Being as I'm currently Googling images for this blog, reading reviews and background (such as the aforementioned Alwyn Turner biography of Terry Nation) and of course the wonderful and hilarious Wife in Space blog, not to mention having conversations with people who don't know what I don't know, it's hard to avoid spoilers for Blake's 7. Simply through a process of osmosis, I know what happens at the end of the series. I know that Servalan is FINALLY in the next episode. I know about Gan, but not where and when.
But somehow, I sure as hell wasn't expecting whatever this was.
Early expectations were, strange as it may seem, that this might be co-opted somehow into the history of Doctor Who's Second Doctor-bothering Great Intelligence, perhaps the even older Animus, based on their capacity for snatching down spacecraft out of the ether with an unearthly and indestructible cobweb (making The Web a partner with The Web of Fear and The Web Planet respectively) (and there is a precedent in Who fandom for weaving together the respectively gauzy tendrils of the Great Intelligence and the Animus as some sort of Lovecraftian interdimensional evil being).
Then, of course, there was a slow pan through what looked like the New Forest after a Zorbing day out gone horribly wrong. A camera explores a proper sci-fi-looking base, with people wrapped in bacofoil sleeping on very uncomfortable-looking futuristic sun-loungers. A whispering voice – like the Animus!, I thought, like the Great Intelligence! – and then: Saymon.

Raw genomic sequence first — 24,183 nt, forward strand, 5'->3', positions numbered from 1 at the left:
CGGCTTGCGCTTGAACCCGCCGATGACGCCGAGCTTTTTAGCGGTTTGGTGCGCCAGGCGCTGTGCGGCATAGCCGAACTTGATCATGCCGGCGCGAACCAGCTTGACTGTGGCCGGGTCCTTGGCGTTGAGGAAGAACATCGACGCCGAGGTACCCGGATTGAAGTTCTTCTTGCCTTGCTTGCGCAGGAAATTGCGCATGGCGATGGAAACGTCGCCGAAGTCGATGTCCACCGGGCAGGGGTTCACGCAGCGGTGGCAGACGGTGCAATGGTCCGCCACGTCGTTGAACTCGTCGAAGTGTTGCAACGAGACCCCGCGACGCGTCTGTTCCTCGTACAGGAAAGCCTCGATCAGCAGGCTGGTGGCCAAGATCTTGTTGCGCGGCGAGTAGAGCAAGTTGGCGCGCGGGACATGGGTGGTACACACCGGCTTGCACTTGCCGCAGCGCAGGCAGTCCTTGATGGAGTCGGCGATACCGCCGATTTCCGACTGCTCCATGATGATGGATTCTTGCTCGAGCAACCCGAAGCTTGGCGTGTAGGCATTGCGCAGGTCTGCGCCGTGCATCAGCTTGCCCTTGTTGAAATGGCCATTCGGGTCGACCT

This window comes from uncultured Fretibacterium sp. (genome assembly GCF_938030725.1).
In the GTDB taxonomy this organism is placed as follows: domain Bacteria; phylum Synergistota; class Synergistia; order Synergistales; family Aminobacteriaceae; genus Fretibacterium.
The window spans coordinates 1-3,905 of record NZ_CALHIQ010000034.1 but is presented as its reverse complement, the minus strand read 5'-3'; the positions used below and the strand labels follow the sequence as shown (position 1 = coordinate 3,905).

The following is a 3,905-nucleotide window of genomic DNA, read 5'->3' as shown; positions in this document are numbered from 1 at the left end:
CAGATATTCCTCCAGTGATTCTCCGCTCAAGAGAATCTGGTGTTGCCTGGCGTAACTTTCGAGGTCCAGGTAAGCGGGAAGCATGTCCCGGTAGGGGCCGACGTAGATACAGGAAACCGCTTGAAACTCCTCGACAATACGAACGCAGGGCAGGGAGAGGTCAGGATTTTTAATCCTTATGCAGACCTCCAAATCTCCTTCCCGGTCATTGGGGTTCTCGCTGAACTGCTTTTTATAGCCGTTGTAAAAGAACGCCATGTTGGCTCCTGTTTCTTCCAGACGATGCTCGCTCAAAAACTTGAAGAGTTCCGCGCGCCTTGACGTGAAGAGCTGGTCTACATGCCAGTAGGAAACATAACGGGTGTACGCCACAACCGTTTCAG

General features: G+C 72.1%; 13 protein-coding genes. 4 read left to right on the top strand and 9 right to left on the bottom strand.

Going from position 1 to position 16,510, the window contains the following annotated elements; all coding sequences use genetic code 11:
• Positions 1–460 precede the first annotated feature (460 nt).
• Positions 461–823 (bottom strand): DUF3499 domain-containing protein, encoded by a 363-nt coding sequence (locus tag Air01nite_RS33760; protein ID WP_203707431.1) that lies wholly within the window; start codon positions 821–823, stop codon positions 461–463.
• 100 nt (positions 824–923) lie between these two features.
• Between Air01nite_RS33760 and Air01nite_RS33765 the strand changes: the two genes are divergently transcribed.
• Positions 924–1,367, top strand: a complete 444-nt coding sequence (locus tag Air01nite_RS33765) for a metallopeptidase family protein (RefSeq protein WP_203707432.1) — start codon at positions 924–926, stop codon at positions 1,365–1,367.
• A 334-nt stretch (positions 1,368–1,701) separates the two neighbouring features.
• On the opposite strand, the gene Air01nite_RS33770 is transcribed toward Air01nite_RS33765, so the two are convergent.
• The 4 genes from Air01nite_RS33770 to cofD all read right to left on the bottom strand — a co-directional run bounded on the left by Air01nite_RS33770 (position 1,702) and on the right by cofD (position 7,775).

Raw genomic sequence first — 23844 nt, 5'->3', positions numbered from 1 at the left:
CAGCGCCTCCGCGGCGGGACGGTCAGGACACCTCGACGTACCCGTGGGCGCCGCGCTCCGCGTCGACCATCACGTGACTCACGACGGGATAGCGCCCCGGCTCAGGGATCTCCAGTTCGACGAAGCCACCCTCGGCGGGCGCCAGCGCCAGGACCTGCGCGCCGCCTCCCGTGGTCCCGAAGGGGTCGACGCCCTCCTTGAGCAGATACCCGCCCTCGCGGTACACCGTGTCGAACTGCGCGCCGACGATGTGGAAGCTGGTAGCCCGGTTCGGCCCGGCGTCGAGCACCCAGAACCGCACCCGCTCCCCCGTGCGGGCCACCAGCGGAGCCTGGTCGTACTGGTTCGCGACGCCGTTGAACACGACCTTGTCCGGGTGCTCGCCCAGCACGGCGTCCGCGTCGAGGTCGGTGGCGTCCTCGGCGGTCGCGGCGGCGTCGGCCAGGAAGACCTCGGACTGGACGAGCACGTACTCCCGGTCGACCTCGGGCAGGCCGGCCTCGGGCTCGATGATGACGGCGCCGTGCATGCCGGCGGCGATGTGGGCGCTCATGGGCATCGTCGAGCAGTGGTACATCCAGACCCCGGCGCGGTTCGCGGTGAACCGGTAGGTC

Cut to Roj Blake, all in his déshabillé, perhaps to arouse the viewer, perhaps to symbolically represent vulnerability. Blake's crew seem peculiarly incurious about the mysterious spaceship they've stolen, more preoccupied with its physical trappings: Jenna's blouse, Avon's jewels, and this time Villa's first words onscreen being a gawky, 'What do you think of the outfit?', to which Cally (whose shimmery green gear is presumably also 'off the peg' in the Liberator's wardrobe room) responds with a heavy object to the head.
The clunky technobabble jeopardy that takes up a great part of the first half of this story – "Standard drive plus auxiliaries can be sustained for ninety hours. Each neutronic discharge reduces that capacity by three hours." Aarrgh! – seems a long way from the sinister meta-psychological stuff we saw in the opening episode, where brainwashing was the most fundamental nightmare of the future dictatorship. But we do see a survival of those themes in Cally: the huge physical prowess of the auto-repairing ship can be invaded and overpowered through the vulnerable and mysterious mind.
There's a first note of something interesting with Cally's alienness, when Avon cites it as a reason not to trust her, and the strange description of her as a 'daughter' of the exiled Auronar scientists. Ham-fisted as the story is, and it's really another issue of wonky pacing, Nation was clearly being strategic about its placing: a new crew member on the ship, but can she be trusted? Does she share the common creed of the crew? Do they have a common creed?
Unfortunately, despite a veritable buffet of interesting characters to play with, Nation makes us starve for interpersonal drama. Instead, he reformulates some of the highlights of Genesis of the Daleks, with arch-villain Davros replaced by what looks like a cheap gimmick from a very outre cabaret act. Hard to describe what the Daleks are replaced by. 'If someone pointed out a child dressed as a woodlouse carrying a spear, and told you that that child dressed as a woodlouse carrying a spear would grow up to be utterly evil...'
Thank goodness for not knowing: that when I put this in the DVD player last night, I would see this. I still can't quite believe that I saw it. (And I bet Terry Nation couldn't, either. Another potential 'new Dalek' idea, up in smoke.) But how sad to know. To know that Servalan is on her way. To know that Saymon is not coming back. Not the returning villain who becomes the iconic epitome of Blake's 7.
And if he is, and he does, I'm telling you now: keep it to yourself.